2013-07-09 22:58:20

A study conducted by Dr. James Diaz, Professor of Public Health and Preventive Medicine and Program Director of the Environmental/Occupational Health Sciences Program at the LSU Health Sciences Center New Orleans School of Public Health, analyzed cases of a parasitic lung infection and found new modes of transmission and associated behaviors, identifying new groups of people at risk. Dr. Diaz hopes to raise the index of suspicion among medical professionals so non-traditional patients and...


Latest Zoonoses Reference Libraries

Paragonimus westermani
2014-01-12 00:00:00

Paragonimus westermani is a species of fluke, or flatworm that is classified within the Platyhelminthes phylum. This species is abundant in South America and Asia and affects the lungs of humans and other hosts. It was first discovered in 1878 in Europe after two Bengal tigers died. In 1879, Ringer found this species in the lungs of a human. Manson and Erwin von Baelz identified the sputum and eggs separately in 1880, after which Manson asserted that a snail was most likely the worm's...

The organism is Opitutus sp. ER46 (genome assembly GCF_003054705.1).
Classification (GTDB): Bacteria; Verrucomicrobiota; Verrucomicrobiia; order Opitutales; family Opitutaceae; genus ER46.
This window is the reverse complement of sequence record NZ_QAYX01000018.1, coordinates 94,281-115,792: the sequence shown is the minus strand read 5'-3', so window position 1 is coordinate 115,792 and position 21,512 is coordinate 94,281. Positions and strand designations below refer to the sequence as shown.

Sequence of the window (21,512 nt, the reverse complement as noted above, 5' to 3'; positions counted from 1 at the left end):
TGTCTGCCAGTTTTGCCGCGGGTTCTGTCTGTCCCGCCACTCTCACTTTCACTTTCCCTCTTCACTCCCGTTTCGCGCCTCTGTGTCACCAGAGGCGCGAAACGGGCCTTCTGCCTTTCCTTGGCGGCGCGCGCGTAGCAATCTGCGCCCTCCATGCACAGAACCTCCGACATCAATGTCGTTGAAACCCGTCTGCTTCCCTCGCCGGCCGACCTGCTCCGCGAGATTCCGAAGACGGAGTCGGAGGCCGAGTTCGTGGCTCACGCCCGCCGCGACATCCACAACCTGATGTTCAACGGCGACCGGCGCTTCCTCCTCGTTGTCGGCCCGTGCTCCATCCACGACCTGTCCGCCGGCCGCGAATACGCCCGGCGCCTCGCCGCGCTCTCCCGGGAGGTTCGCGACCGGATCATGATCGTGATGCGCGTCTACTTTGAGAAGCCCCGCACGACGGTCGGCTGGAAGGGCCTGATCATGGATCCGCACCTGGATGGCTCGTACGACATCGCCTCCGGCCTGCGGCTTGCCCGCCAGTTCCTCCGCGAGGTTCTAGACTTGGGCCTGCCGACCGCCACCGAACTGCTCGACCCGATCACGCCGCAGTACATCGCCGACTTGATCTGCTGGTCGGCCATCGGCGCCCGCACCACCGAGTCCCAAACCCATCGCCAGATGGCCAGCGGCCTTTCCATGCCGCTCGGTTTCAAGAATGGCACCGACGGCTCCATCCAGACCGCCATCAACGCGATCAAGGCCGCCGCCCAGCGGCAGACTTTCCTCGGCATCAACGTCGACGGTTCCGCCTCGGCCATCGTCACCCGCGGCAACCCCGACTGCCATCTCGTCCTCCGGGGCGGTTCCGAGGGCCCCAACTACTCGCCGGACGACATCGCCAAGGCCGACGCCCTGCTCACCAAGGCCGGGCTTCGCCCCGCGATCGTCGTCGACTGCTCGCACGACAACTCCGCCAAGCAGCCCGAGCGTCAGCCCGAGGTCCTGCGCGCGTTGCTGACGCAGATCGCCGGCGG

Eye-worm, Loa loa
2014-01-12 00:00:00

The eye-worm (Loa loa) is a species of roundworm within the Nematoda phylum. It can be found in India and Africa, among other areas. This species causes a disease known as Loa loa filariasis and is one of three species that can cause subcutaneous filariasis in humans. Females are larger than males, reaching an average body length of up to 2.7 inches, with males reaching an average body length of up to 1.3 inches. The first stage of life for the eye-worm begins when an adult worm, which is...

Dog Roundworm, Toxocara canis
2014-01-12 00:00:00

The dog roundworm (Toxocara canis) is a species of parasitic worm that infects canid species. It is yellowish white in color and can reach an average length between 3.5 and 7 inches, with females typically growing large than males. The dog roundworm can be transmitted in four different ways. The most common form of transmission occurs when an egg containing second stage larvae is released onto the ground in feces. Once the egg has been ingested, it will move through the small intestines...